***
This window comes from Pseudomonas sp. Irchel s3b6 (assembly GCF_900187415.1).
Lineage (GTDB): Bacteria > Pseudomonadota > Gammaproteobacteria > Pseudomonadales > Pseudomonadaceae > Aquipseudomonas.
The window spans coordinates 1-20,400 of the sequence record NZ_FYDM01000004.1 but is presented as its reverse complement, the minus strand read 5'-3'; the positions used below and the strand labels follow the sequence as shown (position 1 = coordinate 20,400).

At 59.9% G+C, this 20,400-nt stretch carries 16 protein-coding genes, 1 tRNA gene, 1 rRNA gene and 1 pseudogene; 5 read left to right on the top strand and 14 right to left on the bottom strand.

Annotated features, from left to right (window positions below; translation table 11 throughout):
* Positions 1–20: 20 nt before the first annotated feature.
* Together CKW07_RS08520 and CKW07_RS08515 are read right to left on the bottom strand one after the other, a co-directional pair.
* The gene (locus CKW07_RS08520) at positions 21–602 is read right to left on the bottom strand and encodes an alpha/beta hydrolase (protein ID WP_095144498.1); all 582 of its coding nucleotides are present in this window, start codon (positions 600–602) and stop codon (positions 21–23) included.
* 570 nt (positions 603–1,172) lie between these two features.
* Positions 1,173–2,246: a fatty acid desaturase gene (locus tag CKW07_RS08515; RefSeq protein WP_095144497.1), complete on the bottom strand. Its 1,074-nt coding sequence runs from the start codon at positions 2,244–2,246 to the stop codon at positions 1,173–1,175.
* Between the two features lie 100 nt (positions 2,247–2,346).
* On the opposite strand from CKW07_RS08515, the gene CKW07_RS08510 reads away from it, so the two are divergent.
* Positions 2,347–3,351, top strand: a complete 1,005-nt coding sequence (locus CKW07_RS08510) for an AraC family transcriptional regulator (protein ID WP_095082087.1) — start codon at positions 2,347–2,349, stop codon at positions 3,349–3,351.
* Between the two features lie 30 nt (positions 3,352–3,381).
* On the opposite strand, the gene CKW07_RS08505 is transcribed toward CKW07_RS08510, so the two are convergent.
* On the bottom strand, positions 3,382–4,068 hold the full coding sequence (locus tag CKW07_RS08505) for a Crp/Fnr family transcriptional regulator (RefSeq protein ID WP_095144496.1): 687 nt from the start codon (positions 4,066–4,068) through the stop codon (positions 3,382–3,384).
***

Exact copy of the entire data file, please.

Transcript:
This window comes from Pseudomonas sp. Irchel s3b6 (assembly GCF_900187415.1).
Lineage (GTDB): Bacteria > Pseudomonadota > Gammaproteobacteria > Pseudomonadales > Pseudomonadaceae > Aquipseudomonas.
The window spans coordinates 1-20,400 of the sequence record NZ_FYDM01000004.1 but is presented as its reverse complement, the minus strand read 5'-3'; the positions used below and the strand labels follow the sequence as shown (position 1 = coordinate 20,400).

At 59.9% G+C, this 20,400-nt stretch carries 16 protein-coding genes, 1 tRNA gene, 1 rRNA gene and 1 pseudogene; 5 read left to right on the top strand and 14 right to left on the bottom strand.

Annotated features, from left to right (window positions below; translation table 11 throughout):
* Positions 1–20: 20 nt before the first annotated feature.
* Together CKW07_RS08520 and CKW07_RS08515 are read right to left on the bottom strand one after the other, a co-directional pair.
* The gene (locus CKW07_RS08520) at positions 21–602 is read right to left on the bottom strand and encodes an alpha/beta hydrolase (protein ID WP_095144498.1); all 582 of its coding nucleotides are present in this window, start codon (positions 600–602) and stop codon (positions 21–23) included.
* 570 nt (positions 603–1,172) lie between these two features.
* Positions 1,173–2,246: a fatty acid desaturase gene (locus tag CKW07_RS08515; RefSeq protein WP_095144497.1), complete on the bottom strand. Its 1,074-nt coding sequence runs from the start codon at positions 2,244–2,246 to the stop codon at positions 1,173–1,175.
* Between the two features lie 100 nt (positions 2,247–2,346).
* On the opposite strand from CKW07_RS08515, the gene CKW07_RS08510 reads away from it, so the two are divergent.
* Positions 2,347–3,351, top strand: a complete 1,005-nt coding sequence (locus CKW07_RS08510) for an AraC family transcriptional regulator (protein ID WP_095082087.1) — start codon at positions 2,347–2,349, stop codon at positions 3,349–3,351.
* Between the two features lie 30 nt (positions 3,352–3,381).
* On the opposite strand, the gene CKW07_RS08505 is transcribed toward CKW07_RS08510, so the two are convergent.
* On the bottom strand, positions 3,382–4,068 hold the full coding sequence (locus tag CKW07_RS08505) for a Crp/Fnr family transcriptional regulator (RefSeq protein ID WP_095144496.1): 687 nt from the start codon (positions 4,066–4,068) through the stop codon (positions 3,382–3,384).